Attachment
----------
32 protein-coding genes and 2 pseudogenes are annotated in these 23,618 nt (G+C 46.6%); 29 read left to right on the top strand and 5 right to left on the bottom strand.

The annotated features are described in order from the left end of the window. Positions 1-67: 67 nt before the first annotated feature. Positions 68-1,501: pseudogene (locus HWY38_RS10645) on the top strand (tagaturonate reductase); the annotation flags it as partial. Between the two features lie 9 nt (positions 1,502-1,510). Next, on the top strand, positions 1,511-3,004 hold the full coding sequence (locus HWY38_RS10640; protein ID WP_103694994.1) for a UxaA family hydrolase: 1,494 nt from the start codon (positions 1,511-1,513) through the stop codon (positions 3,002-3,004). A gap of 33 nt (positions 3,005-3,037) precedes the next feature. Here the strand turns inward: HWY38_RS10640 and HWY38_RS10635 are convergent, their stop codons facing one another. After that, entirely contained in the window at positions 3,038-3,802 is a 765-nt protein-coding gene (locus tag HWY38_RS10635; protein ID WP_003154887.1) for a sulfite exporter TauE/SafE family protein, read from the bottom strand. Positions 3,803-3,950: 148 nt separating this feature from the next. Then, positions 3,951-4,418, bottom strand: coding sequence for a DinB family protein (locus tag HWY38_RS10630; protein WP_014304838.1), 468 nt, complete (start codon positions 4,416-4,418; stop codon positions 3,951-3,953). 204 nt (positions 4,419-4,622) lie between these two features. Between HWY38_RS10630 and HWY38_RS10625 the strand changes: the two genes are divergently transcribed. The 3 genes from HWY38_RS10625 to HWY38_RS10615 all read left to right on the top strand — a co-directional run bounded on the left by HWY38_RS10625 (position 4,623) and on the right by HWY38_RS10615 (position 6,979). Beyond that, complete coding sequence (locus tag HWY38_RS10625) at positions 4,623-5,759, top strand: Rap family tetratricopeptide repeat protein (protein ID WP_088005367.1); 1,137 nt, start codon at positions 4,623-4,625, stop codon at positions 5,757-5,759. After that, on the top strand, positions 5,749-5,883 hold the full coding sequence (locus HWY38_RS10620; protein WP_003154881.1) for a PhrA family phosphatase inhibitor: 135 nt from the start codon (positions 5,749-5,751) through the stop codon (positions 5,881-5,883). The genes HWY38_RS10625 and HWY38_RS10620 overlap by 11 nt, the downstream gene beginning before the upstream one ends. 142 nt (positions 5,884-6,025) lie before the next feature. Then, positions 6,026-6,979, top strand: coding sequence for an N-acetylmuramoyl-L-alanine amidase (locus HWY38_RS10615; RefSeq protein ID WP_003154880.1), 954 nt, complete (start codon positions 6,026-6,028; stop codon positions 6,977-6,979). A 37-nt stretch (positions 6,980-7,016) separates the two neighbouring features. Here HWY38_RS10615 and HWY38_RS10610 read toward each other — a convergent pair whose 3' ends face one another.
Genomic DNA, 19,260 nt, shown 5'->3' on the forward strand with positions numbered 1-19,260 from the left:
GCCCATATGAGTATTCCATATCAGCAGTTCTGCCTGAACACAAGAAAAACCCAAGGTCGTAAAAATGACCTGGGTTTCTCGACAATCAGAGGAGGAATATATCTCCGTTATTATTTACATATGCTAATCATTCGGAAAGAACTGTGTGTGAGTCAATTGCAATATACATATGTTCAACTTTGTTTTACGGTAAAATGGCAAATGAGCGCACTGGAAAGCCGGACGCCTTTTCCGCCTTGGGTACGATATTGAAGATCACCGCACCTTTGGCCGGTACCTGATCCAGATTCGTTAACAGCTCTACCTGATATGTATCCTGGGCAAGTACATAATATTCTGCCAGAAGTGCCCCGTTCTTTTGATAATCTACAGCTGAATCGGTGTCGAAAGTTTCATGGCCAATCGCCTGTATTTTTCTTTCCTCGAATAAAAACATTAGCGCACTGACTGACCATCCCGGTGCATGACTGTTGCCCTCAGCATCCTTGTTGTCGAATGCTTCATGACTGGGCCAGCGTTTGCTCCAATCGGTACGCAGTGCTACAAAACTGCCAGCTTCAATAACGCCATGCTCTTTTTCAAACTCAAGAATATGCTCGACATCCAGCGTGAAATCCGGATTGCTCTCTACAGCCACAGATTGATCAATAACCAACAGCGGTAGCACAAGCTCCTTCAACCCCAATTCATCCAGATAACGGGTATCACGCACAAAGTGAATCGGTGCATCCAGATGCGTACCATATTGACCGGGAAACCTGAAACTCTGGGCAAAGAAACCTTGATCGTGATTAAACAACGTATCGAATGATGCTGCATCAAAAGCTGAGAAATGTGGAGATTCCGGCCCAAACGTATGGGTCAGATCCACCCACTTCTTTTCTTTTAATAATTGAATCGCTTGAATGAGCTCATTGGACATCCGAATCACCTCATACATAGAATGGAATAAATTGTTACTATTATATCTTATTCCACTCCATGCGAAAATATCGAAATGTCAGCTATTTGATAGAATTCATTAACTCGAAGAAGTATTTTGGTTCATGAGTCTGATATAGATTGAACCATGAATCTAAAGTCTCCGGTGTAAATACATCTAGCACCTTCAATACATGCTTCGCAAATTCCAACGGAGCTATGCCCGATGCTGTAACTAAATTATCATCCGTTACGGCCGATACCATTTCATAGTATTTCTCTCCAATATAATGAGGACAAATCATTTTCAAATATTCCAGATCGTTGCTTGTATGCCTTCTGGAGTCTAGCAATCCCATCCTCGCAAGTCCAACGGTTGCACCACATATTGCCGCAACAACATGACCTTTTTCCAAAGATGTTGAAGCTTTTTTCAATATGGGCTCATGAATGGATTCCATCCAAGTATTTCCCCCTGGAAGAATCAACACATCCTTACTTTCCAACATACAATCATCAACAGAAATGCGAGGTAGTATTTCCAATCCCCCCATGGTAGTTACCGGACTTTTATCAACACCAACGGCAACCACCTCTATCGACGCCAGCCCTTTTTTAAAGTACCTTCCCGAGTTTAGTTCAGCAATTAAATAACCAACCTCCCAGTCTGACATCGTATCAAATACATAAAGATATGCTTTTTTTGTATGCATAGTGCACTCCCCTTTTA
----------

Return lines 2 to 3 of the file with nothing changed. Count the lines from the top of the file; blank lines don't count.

The annotated features are described in order from the left end of the window. Positions 1-67: 67 nt before the first annotated feature. Positions 68-1,501: pseudogene (locus HWY38_RS10645) on the top strand (tagaturonate reductase); the annotation flags it as partial. Between the two features lie 9 nt (positions 1,502-1,510). Next, on the top strand, positions 1,511-3,004 hold the full coding sequence (locus HWY38_RS10640; protein ID WP_103694994.1) for a UxaA family hydrolase: 1,494 nt from the start codon (positions 1,511-1,513) through the stop codon (positions 3,002-3,004). A gap of 33 nt (positions 3,005-3,037) precedes the next feature. Here the strand turns inward: HWY38_RS10640 and HWY38_RS10635 are convergent, their stop codons facing one another. After that, entirely contained in the window at positions 3,038-3,802 is a 765-nt protein-coding gene (locus tag HWY38_RS10635; protein ID WP_003154887.1) for a sulfite exporter TauE/SafE family protein, read from the bottom strand. Positions 3,803-3,950: 148 nt separating this feature from the next. Then, positions 3,951-4,418, bottom strand: coding sequence for a DinB family protein (locus tag HWY38_RS10630; protein WP_014304838.1), 468 nt, complete (start codon positions 4,416-4,418; stop codon positions 3,951-3,953). 204 nt (positions 4,419-4,622) lie between these two features. Between HWY38_RS10630 and HWY38_RS10625 the strand changes: the two genes are divergently transcribed. The 3 genes from HWY38_RS10625 to HWY38_RS10615 all read left to right on the top strand — a co-directional run bounded on the left by HWY38_RS10625 (position 4,623) and on the right by HWY38_RS10615 (position 6,979). Beyond that, complete coding sequence (locus tag HWY38_RS10625) at positions 4,623-5,759, top strand: Rap family tetratricopeptide repeat protein (protein ID WP_088005367.1); 1,137 nt, start codon at positions 4,623-4,625, stop codon at positions 5,757-5,759. After that, on the top strand, positions 5,749-5,883 hold the full coding sequence (locus HWY38_RS10620; protein WP_003154881.1) for a PhrA family phosphatase inhibitor: 135 nt from the start codon (positions 5,749-5,751) through the stop codon (positions 5,881-5,883). The genes HWY38_RS10625 and HWY38_RS10620 overlap by 11 nt, the downstream gene beginning before the upstream one ends. 142 nt (positions 5,884-6,025) lie before the next feature. Then, positions 6,026-6,979, top strand: coding sequence for an N-acetylmuramoyl-L-alanine amidase (locus HWY38_RS10615; RefSeq protein ID WP_003154880.1), 954 nt, complete (start codon positions 6,026-6,028; stop codon positions 6,977-6,979). A 37-nt stretch (positions 6,980-7,016) separates the two neighbouring features. Here HWY38_RS10615 and HWY38_RS10610 read toward each other — a convergent pair whose 3' ends face one another.
Genomic DNA, 19,260 nt, shown 5'->3' on the forward strand with positions numbered 1-19,260 from the left: